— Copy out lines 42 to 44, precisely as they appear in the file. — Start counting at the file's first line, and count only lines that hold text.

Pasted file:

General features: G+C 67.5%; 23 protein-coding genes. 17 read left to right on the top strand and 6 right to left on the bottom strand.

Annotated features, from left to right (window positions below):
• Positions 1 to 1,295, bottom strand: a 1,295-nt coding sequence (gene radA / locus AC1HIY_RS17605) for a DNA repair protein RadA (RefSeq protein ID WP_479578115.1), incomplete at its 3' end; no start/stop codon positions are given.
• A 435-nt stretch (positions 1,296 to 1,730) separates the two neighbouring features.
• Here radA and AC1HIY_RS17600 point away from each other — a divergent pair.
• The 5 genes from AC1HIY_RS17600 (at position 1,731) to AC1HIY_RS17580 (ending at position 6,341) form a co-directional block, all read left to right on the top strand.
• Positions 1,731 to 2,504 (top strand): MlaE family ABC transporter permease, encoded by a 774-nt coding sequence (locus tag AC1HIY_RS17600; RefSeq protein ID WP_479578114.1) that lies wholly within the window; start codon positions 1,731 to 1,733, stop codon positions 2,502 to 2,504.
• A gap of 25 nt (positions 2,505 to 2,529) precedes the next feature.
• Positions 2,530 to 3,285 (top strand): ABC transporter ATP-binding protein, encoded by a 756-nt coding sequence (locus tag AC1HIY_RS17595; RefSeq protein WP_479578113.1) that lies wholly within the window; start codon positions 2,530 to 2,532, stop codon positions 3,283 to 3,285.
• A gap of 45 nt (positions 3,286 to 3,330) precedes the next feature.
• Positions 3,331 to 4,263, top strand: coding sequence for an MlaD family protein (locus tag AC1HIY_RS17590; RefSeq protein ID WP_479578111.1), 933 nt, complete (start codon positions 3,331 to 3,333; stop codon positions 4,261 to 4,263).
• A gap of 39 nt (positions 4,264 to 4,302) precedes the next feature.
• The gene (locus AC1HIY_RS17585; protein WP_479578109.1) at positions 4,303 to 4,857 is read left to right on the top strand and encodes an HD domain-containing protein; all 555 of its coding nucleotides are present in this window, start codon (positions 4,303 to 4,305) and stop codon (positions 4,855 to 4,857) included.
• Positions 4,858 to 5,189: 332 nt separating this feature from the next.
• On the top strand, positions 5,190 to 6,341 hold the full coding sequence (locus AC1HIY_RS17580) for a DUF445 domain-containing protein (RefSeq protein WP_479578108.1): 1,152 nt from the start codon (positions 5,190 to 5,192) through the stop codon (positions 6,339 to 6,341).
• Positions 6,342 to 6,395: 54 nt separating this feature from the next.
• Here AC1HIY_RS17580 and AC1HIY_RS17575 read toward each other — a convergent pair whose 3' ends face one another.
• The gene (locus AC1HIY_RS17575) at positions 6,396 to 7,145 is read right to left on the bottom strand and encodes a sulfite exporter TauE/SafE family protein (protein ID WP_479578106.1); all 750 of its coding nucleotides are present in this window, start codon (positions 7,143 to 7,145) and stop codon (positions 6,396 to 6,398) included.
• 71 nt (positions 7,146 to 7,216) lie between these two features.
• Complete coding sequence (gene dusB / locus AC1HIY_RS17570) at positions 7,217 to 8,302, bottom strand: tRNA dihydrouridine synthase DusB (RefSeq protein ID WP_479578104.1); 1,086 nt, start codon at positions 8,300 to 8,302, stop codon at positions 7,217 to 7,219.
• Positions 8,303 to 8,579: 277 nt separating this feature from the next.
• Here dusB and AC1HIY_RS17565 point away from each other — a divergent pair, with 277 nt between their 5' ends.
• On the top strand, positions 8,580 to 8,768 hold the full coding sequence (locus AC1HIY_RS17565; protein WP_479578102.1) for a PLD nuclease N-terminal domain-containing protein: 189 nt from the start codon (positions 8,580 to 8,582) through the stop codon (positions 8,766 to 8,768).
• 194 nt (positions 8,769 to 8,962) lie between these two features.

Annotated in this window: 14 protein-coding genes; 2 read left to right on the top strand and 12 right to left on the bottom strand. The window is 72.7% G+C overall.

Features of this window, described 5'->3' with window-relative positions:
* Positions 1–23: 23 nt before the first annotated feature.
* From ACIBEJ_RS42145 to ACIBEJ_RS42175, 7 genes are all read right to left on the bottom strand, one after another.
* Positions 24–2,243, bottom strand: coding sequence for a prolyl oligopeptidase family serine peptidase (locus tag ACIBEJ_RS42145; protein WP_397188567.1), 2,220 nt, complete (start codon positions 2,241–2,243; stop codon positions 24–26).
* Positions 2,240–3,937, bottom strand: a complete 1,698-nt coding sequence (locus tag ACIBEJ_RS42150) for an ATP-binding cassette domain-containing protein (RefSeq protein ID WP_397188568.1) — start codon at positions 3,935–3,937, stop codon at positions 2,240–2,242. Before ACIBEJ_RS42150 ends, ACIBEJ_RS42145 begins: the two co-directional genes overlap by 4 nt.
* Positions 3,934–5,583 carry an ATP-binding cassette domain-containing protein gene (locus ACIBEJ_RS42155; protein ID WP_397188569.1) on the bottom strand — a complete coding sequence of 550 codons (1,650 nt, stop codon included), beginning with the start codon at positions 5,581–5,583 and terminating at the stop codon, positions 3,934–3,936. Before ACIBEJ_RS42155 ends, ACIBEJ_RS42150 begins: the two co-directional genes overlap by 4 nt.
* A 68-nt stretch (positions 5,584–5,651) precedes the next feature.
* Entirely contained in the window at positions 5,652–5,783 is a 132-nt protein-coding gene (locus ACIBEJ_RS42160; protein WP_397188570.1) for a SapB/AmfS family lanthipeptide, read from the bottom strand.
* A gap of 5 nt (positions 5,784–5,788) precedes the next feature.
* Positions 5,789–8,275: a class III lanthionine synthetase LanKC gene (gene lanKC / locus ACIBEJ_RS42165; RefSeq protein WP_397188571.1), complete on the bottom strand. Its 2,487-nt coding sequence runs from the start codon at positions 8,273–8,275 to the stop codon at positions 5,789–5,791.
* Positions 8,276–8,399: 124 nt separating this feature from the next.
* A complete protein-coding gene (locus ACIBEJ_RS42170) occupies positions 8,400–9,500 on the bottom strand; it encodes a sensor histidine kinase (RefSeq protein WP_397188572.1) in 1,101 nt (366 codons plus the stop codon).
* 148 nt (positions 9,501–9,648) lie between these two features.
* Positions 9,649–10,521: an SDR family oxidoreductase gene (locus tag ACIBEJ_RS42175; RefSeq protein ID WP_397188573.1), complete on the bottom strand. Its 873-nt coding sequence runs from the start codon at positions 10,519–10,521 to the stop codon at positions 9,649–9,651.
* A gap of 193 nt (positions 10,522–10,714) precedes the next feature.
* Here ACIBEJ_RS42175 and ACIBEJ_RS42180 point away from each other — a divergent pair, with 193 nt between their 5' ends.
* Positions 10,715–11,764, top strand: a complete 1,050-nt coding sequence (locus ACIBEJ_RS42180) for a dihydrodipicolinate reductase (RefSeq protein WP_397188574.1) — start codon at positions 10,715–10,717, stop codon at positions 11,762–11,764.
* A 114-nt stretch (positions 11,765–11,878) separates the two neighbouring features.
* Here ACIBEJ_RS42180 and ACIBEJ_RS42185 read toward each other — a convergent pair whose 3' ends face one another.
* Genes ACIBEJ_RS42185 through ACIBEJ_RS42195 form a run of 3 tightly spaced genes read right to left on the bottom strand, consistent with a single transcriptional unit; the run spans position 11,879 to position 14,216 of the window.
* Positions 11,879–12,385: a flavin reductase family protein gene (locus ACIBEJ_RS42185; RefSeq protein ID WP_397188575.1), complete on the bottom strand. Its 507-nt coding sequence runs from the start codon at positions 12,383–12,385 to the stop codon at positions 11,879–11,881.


* Positions 10,715–11,764, top strand: a complete 1,050-nt coding sequence (locus ACIBEJ_RS42180) for a dihydrodipicolinate reductase (RefSeq protein WP_397188574.1) — start codon at positions 10,715–10,717, stop codon at positions 11,762–11,764.
* A 114-nt stretch (positions 11,765–11,878) separates the two neighbouring features.
* Here ACIBEJ_RS42180 and ACIBEJ_RS42185 read toward each other — a convergent pair whose 3' ends face one another.